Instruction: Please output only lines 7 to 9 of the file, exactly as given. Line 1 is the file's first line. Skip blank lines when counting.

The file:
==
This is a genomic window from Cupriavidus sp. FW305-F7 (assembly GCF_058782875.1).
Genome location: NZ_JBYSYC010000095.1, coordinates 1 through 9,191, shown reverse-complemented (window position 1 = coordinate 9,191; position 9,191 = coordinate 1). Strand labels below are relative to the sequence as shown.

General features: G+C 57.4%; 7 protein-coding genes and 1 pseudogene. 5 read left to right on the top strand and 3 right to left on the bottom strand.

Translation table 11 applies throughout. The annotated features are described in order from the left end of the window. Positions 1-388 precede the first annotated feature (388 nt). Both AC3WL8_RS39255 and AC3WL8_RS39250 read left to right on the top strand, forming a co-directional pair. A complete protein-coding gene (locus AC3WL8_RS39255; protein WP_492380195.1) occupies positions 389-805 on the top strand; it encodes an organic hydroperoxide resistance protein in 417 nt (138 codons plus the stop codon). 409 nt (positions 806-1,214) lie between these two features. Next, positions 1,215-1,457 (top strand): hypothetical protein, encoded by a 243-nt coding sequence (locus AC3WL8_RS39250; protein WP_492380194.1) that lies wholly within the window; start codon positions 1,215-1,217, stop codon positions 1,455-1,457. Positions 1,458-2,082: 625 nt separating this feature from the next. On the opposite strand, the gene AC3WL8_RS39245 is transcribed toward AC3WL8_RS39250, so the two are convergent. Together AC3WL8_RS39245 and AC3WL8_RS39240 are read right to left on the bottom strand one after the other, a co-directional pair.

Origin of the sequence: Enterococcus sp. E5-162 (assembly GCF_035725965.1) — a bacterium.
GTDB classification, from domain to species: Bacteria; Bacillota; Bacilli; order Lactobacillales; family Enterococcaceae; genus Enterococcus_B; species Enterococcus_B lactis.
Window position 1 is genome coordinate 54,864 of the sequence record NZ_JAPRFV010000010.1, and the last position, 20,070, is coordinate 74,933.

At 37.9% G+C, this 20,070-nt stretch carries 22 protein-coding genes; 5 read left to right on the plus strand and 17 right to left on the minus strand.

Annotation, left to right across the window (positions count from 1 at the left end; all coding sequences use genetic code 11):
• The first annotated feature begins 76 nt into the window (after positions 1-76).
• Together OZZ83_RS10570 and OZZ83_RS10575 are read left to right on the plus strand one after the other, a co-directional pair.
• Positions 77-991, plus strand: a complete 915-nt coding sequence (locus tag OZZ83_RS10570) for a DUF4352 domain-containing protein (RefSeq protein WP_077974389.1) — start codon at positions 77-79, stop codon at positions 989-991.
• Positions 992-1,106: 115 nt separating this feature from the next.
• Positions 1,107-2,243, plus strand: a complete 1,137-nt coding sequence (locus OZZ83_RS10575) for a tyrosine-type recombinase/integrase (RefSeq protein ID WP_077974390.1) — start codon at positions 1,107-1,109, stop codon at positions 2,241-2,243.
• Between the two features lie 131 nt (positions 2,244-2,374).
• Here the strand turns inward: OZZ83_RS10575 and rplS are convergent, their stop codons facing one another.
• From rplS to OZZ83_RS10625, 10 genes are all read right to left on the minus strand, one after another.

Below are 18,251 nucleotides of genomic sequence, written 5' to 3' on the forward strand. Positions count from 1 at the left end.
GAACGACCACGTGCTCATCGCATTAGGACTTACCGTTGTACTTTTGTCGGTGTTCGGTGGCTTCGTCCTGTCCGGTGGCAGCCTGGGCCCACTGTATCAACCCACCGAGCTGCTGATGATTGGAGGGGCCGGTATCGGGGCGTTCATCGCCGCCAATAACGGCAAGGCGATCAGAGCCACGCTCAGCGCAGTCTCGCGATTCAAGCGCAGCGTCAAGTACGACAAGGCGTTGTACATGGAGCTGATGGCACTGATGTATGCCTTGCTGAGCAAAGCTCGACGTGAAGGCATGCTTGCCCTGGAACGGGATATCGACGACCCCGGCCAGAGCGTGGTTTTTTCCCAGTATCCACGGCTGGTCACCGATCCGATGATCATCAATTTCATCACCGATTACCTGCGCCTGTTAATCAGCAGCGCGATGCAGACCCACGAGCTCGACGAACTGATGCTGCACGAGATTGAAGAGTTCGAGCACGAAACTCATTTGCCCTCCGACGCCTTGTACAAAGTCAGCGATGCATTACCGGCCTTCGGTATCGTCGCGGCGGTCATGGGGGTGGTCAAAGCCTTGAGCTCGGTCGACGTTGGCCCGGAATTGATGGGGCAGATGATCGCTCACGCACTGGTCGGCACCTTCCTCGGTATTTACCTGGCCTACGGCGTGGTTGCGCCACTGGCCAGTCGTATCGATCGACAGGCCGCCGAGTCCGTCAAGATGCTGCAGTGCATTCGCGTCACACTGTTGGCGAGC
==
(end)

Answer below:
Window position 1 is genome coordinate 54,864 of the sequence record NZ_JAPRFV010000010.1, and the last position, 20,070, is coordinate 74,933.

At 37.9% G+C, this 20,070-nt stretch carries 22 protein-coding genes; 5 read left to right on the plus strand and 17 right to left on the minus strand.

Annotation, left to right across the window (positions count from 1 at the left end; all coding sequences use genetic code 11):